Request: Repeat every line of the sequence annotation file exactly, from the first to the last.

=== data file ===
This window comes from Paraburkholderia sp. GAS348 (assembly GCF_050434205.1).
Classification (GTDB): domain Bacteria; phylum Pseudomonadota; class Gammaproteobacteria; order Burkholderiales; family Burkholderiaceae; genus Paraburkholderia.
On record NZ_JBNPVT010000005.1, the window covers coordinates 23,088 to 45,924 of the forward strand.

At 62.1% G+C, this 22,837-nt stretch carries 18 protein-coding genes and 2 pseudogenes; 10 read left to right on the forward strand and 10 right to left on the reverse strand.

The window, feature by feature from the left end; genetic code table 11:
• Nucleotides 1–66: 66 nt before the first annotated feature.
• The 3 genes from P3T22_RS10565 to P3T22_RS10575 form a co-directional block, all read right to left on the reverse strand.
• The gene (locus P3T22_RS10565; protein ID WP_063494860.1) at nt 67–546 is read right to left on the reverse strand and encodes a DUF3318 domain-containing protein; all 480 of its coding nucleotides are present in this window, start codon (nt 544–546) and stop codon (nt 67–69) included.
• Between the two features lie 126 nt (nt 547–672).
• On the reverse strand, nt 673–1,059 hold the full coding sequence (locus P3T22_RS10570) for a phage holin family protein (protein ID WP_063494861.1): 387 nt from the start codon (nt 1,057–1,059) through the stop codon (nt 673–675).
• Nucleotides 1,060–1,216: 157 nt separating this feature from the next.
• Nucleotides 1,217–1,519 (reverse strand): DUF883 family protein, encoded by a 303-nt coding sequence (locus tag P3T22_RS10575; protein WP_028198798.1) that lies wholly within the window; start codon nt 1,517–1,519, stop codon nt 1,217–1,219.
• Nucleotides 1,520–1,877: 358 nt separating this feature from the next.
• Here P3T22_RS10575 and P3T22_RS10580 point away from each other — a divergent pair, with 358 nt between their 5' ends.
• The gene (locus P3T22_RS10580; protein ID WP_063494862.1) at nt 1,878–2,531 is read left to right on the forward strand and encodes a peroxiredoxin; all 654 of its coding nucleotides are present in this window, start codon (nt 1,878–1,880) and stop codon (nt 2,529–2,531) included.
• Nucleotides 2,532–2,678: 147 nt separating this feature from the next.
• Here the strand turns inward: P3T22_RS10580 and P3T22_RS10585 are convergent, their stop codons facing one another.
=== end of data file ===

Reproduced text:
This window comes from Paraburkholderia sp. GAS348 (assembly GCF_050434205.1).
Classification (GTDB): domain Bacteria; phylum Pseudomonadota; class Gammaproteobacteria; order Burkholderiales; family Burkholderiaceae; genus Paraburkholderia.
On record NZ_JBNPVT010000005.1, the window covers coordinates 23,088 to 45,924 of the forward strand.

At 62.1% G+C, this 22,837-nt stretch carries 18 protein-coding genes and 2 pseudogenes; 10 read left to right on the forward strand and 10 right to left on the reverse strand.

The window, feature by feature from the left end; genetic code table 11:
• Nucleotides 1–66: 66 nt before the first annotated feature.
• The 3 genes from P3T22_RS10565 to P3T22_RS10575 form a co-directional block, all read right to left on the reverse strand.
• The gene (locus P3T22_RS10565; protein ID WP_063494860.1) at nt 67–546 is read right to left on the reverse strand and encodes a DUF3318 domain-containing protein; all 480 of its coding nucleotides are present in this window, start codon (nt 544–546) and stop codon (nt 67–69) included.
• Between the two features lie 126 nt (nt 547–672).
• On the reverse strand, nt 673–1,059 hold the full coding sequence (locus P3T22_RS10570) for a phage holin family protein (protein ID WP_063494861.1): 387 nt from the start codon (nt 1,057–1,059) through the stop codon (nt 673–675).
• Nucleotides 1,060–1,216: 157 nt separating this feature from the next.
• Nucleotides 1,217–1,519 (reverse strand): DUF883 family protein, encoded by a 303-nt coding sequence (locus tag P3T22_RS10575; protein WP_028198798.1) that lies wholly within the window; start codon nt 1,517–1,519, stop codon nt 1,217–1,219.
• Nucleotides 1,520–1,877: 358 nt separating this feature from the next.
• Here P3T22_RS10575 and P3T22_RS10580 point away from each other — a divergent pair, with 358 nt between their 5' ends.
• The gene (locus P3T22_RS10580; protein ID WP_063494862.1) at nt 1,878–2,531 is read left to right on the forward strand and encodes a peroxiredoxin; all 654 of its coding nucleotides are present in this window, start codon (nt 1,878–1,880) and stop codon (nt 2,529–2,531) included.
• Nucleotides 2,532–2,678: 147 nt separating this feature from the next.
• Here the strand turns inward: P3T22_RS10580 and P3T22_RS10585 are convergent, their stop codons facing one another.